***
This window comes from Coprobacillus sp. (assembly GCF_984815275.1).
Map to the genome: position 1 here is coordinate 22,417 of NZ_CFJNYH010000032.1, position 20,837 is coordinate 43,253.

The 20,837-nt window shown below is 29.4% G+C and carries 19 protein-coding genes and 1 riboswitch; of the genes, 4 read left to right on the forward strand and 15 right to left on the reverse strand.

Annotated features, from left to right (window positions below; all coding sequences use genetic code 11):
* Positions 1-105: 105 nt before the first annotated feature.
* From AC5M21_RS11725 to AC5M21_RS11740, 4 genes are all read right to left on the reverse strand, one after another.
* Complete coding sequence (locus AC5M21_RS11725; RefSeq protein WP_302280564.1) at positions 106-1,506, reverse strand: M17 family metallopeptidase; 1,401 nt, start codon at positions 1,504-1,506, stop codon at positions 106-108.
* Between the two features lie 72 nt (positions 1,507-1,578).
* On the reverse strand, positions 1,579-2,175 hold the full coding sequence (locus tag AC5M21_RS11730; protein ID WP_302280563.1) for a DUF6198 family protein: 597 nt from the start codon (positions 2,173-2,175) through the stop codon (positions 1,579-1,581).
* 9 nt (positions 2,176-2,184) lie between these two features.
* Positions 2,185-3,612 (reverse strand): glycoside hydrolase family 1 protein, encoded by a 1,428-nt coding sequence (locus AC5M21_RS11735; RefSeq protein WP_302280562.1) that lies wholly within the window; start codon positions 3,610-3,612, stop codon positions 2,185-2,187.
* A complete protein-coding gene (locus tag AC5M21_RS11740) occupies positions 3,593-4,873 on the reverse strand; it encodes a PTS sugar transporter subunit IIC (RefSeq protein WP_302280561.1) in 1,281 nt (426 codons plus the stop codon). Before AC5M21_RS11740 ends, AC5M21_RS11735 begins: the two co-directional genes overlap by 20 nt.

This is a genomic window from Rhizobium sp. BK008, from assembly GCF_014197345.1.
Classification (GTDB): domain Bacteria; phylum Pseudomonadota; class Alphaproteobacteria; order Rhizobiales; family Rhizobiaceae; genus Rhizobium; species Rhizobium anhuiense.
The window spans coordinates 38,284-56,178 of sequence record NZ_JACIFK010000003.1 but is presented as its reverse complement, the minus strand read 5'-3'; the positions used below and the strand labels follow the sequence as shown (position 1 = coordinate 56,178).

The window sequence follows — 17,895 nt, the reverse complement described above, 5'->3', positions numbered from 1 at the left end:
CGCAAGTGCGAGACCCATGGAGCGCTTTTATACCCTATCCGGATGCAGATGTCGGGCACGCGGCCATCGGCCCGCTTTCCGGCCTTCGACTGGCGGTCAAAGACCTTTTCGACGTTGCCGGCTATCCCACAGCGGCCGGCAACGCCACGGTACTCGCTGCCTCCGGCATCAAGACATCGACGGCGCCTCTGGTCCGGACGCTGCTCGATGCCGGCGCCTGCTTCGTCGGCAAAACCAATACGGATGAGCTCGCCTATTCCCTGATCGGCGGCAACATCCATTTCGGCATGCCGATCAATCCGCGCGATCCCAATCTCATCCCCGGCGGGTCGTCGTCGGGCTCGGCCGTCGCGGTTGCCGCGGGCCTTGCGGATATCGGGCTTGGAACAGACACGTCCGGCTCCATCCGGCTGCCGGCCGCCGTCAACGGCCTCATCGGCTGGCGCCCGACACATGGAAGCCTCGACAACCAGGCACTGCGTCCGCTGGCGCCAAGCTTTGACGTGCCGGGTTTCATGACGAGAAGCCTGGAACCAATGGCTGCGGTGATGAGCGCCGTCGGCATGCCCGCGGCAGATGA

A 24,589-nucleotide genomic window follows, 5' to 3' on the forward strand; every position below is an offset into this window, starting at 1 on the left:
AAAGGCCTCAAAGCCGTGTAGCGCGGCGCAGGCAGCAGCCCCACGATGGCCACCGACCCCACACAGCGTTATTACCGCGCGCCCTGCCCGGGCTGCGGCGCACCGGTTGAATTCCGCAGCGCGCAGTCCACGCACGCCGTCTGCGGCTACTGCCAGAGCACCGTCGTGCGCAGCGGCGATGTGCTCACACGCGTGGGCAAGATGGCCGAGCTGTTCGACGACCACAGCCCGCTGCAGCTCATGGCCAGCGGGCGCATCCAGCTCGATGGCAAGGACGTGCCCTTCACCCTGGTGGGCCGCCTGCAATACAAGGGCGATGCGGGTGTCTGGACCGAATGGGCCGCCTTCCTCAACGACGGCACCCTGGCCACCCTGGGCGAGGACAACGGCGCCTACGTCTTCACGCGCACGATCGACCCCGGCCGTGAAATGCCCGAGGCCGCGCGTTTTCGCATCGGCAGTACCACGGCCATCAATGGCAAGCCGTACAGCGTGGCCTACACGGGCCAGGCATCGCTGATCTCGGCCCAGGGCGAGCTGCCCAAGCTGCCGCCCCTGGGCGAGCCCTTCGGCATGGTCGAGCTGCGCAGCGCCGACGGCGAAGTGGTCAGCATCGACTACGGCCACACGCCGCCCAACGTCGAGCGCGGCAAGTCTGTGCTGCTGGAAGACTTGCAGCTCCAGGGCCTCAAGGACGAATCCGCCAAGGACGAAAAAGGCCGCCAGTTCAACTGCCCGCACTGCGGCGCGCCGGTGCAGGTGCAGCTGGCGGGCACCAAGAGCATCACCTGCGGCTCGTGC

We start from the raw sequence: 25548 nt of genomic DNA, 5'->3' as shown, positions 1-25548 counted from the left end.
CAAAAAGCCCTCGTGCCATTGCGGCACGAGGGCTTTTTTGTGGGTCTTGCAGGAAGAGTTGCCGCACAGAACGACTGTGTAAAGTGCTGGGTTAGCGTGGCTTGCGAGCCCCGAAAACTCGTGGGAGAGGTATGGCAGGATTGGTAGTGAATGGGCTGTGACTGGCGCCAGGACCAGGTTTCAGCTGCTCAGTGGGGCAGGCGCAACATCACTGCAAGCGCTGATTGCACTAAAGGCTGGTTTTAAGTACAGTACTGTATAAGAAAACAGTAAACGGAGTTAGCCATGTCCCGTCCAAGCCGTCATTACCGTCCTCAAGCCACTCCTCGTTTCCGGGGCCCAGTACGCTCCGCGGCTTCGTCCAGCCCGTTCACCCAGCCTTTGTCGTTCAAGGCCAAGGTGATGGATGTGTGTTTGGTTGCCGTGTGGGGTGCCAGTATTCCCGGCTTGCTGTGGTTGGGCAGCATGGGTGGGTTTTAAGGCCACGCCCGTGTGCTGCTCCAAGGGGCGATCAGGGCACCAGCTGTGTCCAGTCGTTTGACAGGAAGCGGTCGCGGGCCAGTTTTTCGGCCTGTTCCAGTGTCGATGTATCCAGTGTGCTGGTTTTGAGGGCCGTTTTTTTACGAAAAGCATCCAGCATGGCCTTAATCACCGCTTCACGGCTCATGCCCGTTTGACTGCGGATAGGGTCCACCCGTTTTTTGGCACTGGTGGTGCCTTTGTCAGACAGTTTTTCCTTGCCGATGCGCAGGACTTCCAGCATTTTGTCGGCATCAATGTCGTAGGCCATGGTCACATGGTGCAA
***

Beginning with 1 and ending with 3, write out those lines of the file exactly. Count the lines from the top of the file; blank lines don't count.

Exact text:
This window comes from Coprobacillus sp. (assembly GCF_984815275.1).
Map to the genome: position 1 here is coordinate 22,417 of NZ_CFJNYH010000032.1, position 20,837 is coordinate 43,253.

The 20,837-nt window shown below is 29.4% G+C and carries 19 protein-coding genes and 1 riboswitch; of the genes, 4 read left to right on the forward strand and 15 right to left on the reverse strand.